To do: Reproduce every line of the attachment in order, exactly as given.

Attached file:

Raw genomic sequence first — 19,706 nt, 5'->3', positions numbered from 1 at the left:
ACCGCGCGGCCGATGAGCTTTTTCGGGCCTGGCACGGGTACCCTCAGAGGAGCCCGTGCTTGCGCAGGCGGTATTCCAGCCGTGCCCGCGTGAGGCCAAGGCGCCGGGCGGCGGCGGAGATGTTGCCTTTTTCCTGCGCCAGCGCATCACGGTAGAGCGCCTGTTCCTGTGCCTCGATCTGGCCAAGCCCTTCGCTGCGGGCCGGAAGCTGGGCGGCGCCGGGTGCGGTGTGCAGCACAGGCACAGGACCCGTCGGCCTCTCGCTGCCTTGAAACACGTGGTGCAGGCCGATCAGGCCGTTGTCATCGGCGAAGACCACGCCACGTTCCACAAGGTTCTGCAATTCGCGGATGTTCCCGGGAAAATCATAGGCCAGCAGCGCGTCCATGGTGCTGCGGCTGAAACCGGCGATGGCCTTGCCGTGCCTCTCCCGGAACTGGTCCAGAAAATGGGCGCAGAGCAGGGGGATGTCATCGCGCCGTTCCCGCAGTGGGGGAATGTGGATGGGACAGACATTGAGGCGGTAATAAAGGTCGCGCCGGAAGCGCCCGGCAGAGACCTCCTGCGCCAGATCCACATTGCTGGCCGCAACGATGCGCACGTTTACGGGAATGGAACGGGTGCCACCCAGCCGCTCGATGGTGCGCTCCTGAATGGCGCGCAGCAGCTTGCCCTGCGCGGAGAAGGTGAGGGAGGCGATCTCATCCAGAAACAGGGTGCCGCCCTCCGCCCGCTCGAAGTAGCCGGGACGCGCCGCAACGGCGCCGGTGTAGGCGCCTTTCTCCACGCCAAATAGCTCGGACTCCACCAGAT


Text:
Raw genomic sequence first — 19,706 nt, 5'->3', positions numbered from 1 at the left:
ACCGCGCGGCCGATGAGCTTTTTCGGGCCTGGCACGGGTACCCTCAGAGGAGCCCGTGCTTGCGCAGGCGGTATTCCAGCCGTGCCCGCGTGAGGCCAAGGCGCCGGGCGGCGGCGGAGATGTTGCCTTTTTCCTGCGCCAGCGCATCACGGTAGAGCGCCTGTTCCTGTGCCTCGATCTGGCCAAGCCCTTCGCTGCGGGCCGGAAGCTGGGCGGCGCCGGGTGCGGTGTGCAGCACAGGCACAGGACCCGTCGGCCTCTCGCTGCCTTGAAACACGTGGTGCAGGCCGATCAGGCCGTTGTCATCGGCGAAGACCACGCCACGTTCCACAAGGTTCTGCAATTCGCGGATGTTCCCGGGAAAATCATAGGCCAGCAGCGCGTCCATGGTGCTGCGGCTGAAACCGGCGATGGCCTTGCCGTGCCTCTCCCGGAACTGGTCCAGAAAATGGGCGCAGAGCAGGGGGATGTCATCGCGCCGTTCCCGCAGTGGGGGAATGTGGATGGGACAGACATTGAGGCGGTAATAAAGGTCGCGCCGGAAGCGCCCGGCAGAGACCTCCTGCGCCAGATCCACATTGCTGGCCGCAACGATGCGCACGTTTACGGGAATGGAACGGGTGCCACCCAGCCGCTCGATGGTGCGCTCCTGAATGGCGCGCAGCAGCTTGCCCTGCGCGGAGAAGGTGAGGGAGGCGATCTCATCCAGAAACAGGGTGCCGCCCTCCGCCCGCTCGAAGTAGCCGGGACGCGCCGCAACGGCGCCGGTGTAGGCGCCTTTCTCCACGCCAAATAGCTCGGACTCCACCAGAT